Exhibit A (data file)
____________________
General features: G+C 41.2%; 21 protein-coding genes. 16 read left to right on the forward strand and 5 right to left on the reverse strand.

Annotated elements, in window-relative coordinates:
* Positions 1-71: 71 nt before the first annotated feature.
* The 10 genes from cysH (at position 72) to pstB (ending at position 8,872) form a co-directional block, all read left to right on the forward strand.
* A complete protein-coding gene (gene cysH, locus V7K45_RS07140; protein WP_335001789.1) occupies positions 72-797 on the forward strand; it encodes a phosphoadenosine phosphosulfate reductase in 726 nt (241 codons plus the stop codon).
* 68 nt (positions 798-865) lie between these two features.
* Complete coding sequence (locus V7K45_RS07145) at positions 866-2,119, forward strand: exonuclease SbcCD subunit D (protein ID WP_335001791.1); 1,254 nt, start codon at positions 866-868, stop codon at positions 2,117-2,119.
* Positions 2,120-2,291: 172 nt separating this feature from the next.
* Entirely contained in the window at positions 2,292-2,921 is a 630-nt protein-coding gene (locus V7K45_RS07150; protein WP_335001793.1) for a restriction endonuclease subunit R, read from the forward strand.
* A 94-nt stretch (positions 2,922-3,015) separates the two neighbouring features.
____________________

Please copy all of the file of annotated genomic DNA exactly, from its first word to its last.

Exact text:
General features: G+C 41.2%; 21 protein-coding genes. 16 read left to right on the forward strand and 5 right to left on the reverse strand.

Annotated elements, in window-relative coordinates:
* Positions 1-71: 71 nt before the first annotated feature.
* The 10 genes from cysH (at position 72) to pstB (ending at position 8,872) form a co-directional block, all read left to right on the forward strand.
* A complete protein-coding gene (gene cysH, locus V7K45_RS07140; protein WP_335001789.1) occupies positions 72-797 on the forward strand; it encodes a phosphoadenosine phosphosulfate reductase in 726 nt (241 codons plus the stop codon).
* 68 nt (positions 798-865) lie between these two features.
* Complete coding sequence (locus V7K45_RS07145) at positions 866-2,119, forward strand: exonuclease SbcCD subunit D (protein ID WP_335001791.1); 1,254 nt, start codon at positions 866-868, stop codon at positions 2,117-2,119.
* Positions 2,120-2,291: 172 nt separating this feature from the next.
* Entirely contained in the window at positions 2,292-2,921 is a 630-nt protein-coding gene (locus V7K45_RS07150; protein WP_335001793.1) for a restriction endonuclease subunit R, read from the forward strand.
* A 94-nt stretch (positions 2,922-3,015) separates the two neighbouring features.